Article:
Crash Avoidance System May Have Reduced Truck Crash Damage

A collision avoidance system could have prevented or lessened the severity of a 2016 tractor trailer and SUV crash in Kansas that killed six and injured five in 2016, according to a new report released by trhe National Transportation Safety Board. 

NTSB reported that the study shows the need to implement 15 safety recommendations that are associated with the NTSB’s Most Wanted List of transportation safety improvements for collision avoidance, occupant protection and fatigue for commercial and private vehicles.

In the Kansas crash, a seven passenger SUV with 11 people inside was hit from the rear on I-70 near Goodland KS on June 29, 2016 at 2:15 am. Survivors of the fatal truck crash stated they thought the SUV was going approximately 40 MPH, which was the minimum speed limit for the highway. Engine data on the truck showed the cruise control was being used and was set at 75 MPH when the impact occurred.

The truck was driven by a 27 year old driver who have three years of trucking experience. The truck driver applied the brakes and steered to the left when he was 100 feet from the SUV. The federal investigation found that at least 50% of the logbook entries for the driver were inconsistent with other information found in the truck. There also was evidence that after he worked a day schedule, he was driving all night and may have gotten only five hours of sleep in the previous 22 hours.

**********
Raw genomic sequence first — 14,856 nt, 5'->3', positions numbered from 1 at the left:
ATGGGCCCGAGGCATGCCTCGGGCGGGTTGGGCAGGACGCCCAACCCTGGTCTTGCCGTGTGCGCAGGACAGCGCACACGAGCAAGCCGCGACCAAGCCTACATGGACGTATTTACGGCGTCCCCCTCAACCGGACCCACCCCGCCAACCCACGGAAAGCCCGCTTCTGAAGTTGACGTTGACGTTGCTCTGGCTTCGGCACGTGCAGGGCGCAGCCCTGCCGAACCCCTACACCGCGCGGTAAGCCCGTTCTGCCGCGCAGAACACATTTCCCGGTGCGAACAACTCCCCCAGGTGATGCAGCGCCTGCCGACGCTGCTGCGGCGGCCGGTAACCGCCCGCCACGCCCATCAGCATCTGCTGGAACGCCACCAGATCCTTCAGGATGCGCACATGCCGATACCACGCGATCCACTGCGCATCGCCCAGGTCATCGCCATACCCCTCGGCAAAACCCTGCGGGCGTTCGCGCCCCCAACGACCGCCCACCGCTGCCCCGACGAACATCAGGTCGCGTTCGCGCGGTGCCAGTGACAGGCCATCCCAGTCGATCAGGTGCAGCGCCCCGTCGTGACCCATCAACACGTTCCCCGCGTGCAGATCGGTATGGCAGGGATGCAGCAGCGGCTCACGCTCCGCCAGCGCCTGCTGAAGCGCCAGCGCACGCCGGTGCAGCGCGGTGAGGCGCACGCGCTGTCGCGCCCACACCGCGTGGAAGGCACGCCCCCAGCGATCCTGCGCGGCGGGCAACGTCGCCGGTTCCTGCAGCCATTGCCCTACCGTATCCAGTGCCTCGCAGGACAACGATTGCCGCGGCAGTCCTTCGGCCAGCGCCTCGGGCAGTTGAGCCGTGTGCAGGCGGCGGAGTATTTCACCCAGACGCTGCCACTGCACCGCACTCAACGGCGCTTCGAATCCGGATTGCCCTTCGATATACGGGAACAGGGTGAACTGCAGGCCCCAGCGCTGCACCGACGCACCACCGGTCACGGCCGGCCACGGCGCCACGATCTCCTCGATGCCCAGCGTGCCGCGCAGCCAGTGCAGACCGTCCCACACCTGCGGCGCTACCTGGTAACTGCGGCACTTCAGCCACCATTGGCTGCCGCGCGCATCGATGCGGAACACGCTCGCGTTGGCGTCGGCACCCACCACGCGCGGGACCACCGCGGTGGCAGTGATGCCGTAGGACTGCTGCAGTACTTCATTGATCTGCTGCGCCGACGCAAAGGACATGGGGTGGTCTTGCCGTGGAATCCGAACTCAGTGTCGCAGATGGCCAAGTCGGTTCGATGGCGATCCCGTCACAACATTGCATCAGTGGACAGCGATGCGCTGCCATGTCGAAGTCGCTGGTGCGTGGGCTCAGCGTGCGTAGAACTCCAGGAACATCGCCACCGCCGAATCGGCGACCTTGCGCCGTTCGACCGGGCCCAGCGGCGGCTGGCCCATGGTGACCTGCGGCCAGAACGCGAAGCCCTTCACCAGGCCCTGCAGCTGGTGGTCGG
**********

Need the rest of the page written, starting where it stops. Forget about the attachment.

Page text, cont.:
The NTSB found that the trucker’s failure to take proper action to avoid the accident was due to his general fatigue and his surprise at encountering an SUV that was going slowly on the highway. Also, the lack of a collision avoidance system on the big rig was a contributing factor to the severity of the wreck. NTSB stated in the report that a collision avoidance system that could have automatically applied the brakes might have prevented the crash entirely; it is possible such a system would have become aware of the slow moving SUV much earlier than the truck driver.

For many years, the NTSB has been pushing for collision avoidance technologies on tractor trailer.

Our View

Our tractor trailer accident attorneys in Virginia would like to see the federal government require accident avoidance systems on tractor trailers in the US. We worked on a case in Virginia in 2010 where our client’s vehicle was rear ended on I-64 in Norfolk by a tractor trailer at night. He was driving slowly on the road after a tire problem. The resulting crash killed him. It is possible that an collision avoidance system could have prevented this crash, which resulted in a $3.5 million settlement.